Why is it so important to have good controls in your dealership?
By Randy Domigan, CPA, CFE
$10 million. Gone. And this former controller’s lifestyle showed it. She took an average of $4,000 a day for seven years from a dealership and used it to create a lifestyle of the rich and famous.
Something from the movies? No. It’s a real story about a woman who was trusted and had complete control without oversight. And it cost the dealership $10 million.
Dealership fraud is rampant. It can cost dealers from thousands to millions of dollars, with many instances reaching into six figures. We did an independent market research study with 100 dealership general managers and owners and the results are eye-opening.
More than one-third (38%) of the survey respondents had experienced actual or attempted fraud. More than half (51%) had either experienced fraud themselves or heard about a specific fraud at another dealership. The interesting, and unknowable, number is how many of the remaining respondents have experienced fraud and just don’t know it yet.
Strikingly- less than a third of respondents to our survey confidently viewed their current controls as strong enough to completely deter or prevent fraud.
The Fraud Triangle
Three factors—sometimes collectively referred to as The Fraud Triangle—are typically present when an employee decides to commit fraud against an employer. These factors are:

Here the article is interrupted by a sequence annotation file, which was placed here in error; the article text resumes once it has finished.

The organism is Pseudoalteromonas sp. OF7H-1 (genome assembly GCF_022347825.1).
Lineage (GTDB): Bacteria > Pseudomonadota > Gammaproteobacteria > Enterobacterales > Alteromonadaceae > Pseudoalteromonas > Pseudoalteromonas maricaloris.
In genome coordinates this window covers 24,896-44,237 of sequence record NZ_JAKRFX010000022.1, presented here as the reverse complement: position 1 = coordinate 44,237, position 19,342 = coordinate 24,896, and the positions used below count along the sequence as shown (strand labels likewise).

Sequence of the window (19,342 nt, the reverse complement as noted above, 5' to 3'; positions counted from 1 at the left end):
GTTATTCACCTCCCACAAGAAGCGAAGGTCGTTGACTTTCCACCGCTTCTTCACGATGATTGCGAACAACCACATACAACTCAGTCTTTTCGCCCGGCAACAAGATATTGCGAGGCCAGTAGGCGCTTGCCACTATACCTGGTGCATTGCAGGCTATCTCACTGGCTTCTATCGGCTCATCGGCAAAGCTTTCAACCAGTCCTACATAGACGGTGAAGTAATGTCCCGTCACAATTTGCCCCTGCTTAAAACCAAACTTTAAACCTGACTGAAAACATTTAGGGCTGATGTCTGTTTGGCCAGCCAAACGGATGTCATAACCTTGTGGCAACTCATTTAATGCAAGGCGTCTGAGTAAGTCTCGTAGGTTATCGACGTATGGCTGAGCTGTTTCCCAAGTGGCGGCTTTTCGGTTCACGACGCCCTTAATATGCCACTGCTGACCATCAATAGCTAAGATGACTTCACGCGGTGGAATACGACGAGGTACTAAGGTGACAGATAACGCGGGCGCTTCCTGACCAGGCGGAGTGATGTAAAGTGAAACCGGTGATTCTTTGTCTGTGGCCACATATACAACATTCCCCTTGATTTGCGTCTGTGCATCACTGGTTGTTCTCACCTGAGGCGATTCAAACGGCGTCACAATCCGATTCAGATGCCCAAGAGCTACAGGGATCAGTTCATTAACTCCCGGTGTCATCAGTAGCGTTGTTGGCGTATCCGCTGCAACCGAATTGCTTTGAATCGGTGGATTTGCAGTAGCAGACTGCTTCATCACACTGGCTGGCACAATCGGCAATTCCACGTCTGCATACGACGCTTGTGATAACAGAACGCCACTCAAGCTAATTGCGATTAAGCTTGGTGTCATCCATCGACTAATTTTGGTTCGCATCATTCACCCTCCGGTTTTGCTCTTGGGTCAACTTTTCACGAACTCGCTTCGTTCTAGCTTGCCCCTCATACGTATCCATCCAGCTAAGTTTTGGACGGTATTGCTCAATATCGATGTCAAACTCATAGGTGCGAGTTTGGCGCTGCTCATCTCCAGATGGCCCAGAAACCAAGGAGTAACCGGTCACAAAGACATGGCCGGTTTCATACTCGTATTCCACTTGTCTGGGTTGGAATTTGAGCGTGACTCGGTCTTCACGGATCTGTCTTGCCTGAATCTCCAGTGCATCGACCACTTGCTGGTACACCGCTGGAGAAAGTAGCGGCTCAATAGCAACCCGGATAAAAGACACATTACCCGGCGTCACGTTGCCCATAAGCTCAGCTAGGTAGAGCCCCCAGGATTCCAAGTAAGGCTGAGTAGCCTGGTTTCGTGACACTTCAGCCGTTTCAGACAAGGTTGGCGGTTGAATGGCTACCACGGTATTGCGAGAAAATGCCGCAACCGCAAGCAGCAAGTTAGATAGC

- Incentive or pressure to commit fraud: This is their Motivation. It could be financial pressures like high medical bills, vices such as drug use, compulsive shopping, extra-marital affairs, and more.
- Ability to rationalize or justify the fraud: We refer to this as Justification. Most people are not hardened criminals who could steal from their employers with a clear conscience. They feel justified because they may also be feeling unappreciated, disrespected, have poor relationships with co-workers, or feel as though they are getting paid less that what they’re worth.
- Perceived opportunity to get away with fraud: These are your System Weaknesses. Employees will figure out which fraud would be the easiest to pull off and usually those line up with the most common financial system weaknesses at dealerships. An employee makes the final decision to commit fraud only when he or she thinks the potential payoff outweighs the chances of being caught.
Most system weaknesses relate to the failure of the dealership to properly segregate accounting functions that deal with cash, payables, and receivables. They simply don’t know how to set up the proper segregation of duties.
Check tampering is the most prevalent fraud we find, but payroll comes in a close second.
Having a healthy anti-fraud environment with complete buy-in from managers is essential. Create a policy that reminds your staff of criminal prosecution for fraud is also key. Don’t easily say “run that through” to your top managers–it conveys that it’s too easy to get something through.
For full impact and protections, Brady Ware can help you. We pinpoint those weaknesses and test them by reviewing access controls, logins, electronic banking transfer capability and so much more. We then bolster your systems, so you don’t face massive losses from fraud.
Randy Domigan, CPA, CFE
Director, Certified Fraud Examiner
800.893.4283 ext. 1114